Top posts

Featured Posts

NGOs to take up Sabah’s ‘lost’ cause

A Sabah activist believes it is 'high time'
that focus be given to the 'impossibly
poor' of Sabah and Sarawak.
KOTA KINABALU: Several non-governmental organisations, both national and local, are expected to lodge separate reports on “depressing” human rights issues affecting the people in East Malaysia.
According to the president of newly-founded UK-based Borneo’s Plight in Malaysia (BoPi MaFo), Daniel John Jambun, several NGOs and human rights activists are already in contact with the United Nation’s Commissioner for Human Rights (UNCHR) in Geneva over human rights issues in Sabah and Sarawak.
“While in London recently, I was made to understand that Suaram is also making a representation to UNCHR in Geneva, Switzerland, on human right issues in Sabah and Sarawak,” he told FMT here.
He however declined to name the other groups that he said are also making representations to the UN, adding that it should be known in due time.
“This is a good development as we in Sabah and Sarawak have been subjected to discriminatory policies by the federation and state as far as issues of freedom of speech, freedom of religion, racial discrimination, access to public education and scholarship as wells as minority cultures are concerned,” he said.
Jambun said BoPi MaFo also would engage the UNCHR as he himself had been in a group of Borneo’s activists in an earlier briefing on Borneo’s issues at the UN body’s headquarters in Geneva in April, 2011.
Jambun, who is also State Reform Party (STAR) deputy chairman, Sabah chapter, said it was high time that focus be given to the “impossibly poor” of Sabah and Sarawak.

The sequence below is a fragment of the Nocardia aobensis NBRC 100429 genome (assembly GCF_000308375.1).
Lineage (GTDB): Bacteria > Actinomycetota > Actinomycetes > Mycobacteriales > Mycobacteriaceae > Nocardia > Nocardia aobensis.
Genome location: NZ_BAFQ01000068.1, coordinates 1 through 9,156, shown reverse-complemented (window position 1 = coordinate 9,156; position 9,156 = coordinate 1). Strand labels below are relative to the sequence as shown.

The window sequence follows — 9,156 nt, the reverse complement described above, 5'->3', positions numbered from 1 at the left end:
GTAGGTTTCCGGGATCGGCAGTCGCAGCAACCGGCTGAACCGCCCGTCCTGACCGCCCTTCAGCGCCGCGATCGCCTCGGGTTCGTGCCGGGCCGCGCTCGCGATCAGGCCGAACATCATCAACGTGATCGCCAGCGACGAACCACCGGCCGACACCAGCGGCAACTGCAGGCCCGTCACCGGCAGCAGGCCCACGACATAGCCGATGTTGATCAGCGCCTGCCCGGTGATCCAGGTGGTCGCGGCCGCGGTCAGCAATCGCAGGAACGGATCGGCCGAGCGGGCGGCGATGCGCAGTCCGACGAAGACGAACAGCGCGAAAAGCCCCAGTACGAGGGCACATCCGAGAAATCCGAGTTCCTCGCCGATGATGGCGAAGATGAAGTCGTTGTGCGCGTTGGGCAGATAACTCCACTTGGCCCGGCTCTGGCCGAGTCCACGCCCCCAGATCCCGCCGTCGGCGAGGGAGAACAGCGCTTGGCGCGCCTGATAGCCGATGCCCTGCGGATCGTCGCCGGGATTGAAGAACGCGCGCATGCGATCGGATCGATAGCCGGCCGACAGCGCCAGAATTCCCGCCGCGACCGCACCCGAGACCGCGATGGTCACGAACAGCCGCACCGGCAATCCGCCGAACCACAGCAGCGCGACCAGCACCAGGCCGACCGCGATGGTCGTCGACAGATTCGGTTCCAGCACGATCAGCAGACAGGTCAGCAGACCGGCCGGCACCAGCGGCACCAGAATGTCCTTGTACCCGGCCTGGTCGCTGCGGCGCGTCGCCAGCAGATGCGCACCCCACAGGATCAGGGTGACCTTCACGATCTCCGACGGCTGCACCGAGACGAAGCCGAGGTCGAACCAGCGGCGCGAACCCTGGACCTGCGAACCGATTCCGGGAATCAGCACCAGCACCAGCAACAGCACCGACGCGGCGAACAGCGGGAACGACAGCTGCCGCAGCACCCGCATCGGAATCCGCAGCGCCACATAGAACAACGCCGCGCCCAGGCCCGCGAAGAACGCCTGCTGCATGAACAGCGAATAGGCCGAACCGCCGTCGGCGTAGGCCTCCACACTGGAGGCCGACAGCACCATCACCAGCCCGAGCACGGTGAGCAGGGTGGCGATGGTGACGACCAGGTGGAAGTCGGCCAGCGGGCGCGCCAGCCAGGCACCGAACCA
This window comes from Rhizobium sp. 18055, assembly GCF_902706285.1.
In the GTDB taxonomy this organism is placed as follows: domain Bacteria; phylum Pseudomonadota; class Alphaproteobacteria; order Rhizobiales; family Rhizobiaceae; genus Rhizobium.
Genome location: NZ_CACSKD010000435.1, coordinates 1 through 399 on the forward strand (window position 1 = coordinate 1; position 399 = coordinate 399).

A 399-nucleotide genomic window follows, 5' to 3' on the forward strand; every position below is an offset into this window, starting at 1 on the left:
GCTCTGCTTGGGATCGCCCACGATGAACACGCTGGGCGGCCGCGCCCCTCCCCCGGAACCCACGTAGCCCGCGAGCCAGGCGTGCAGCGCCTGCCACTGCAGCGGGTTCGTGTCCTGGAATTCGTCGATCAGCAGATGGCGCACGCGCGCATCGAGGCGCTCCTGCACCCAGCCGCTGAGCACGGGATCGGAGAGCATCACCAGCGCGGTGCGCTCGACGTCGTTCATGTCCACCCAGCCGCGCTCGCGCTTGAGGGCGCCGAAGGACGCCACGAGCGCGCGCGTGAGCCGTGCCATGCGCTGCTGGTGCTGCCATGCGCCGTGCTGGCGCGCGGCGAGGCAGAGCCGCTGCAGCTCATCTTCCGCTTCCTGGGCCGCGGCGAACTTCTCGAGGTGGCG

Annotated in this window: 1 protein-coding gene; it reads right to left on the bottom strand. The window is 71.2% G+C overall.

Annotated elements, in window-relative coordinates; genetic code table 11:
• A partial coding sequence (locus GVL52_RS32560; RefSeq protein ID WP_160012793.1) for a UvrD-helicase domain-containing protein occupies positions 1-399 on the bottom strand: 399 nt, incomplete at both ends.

He said that it is only natural that people would seek ways to search for solutions to perennial problems in the two states that had in 1963 agreed to join Malaya and Singapore to form a new Federation with guarantees on autonomy and freedom.
He said that he himself is disturbed with many complaints and reports from Sabahans that they were fed up with the failure by the federal and state authorities to address the “perennial problems” faced by the people by declaring non-issues.
“We would like competent bodies to look and really examine our conditions of guarantee in Sabah and Sarawak” and not be fed the same old lines that “everything is fine in Sabah or Malaysia,” he said.
“Sabah and Sarawak combined is far bigger than the peninsula in terms of land mass, (has more) natural resources, economic and industrial potential, but look at these two states today… both are the poorest in Malaysia. Certainly there is a deep-rooted problem somewhere,” he said.
Last year, Jambun presented a paper ‘Disenfranchisement of bona fide Sabahans’ at a briefing and dialogue in Geneva for UNCHR officials from various sections, including the human rights, the economic, social and cultural rights, the religious rights and the indigenous peoples and minorities sections.
Jambun also presented the same paper at separate meetings of parliamentary select committees in The Hague, Holland, and Brussels in Belgium in April last year.

No comments:

Post a Comment

Search This Blog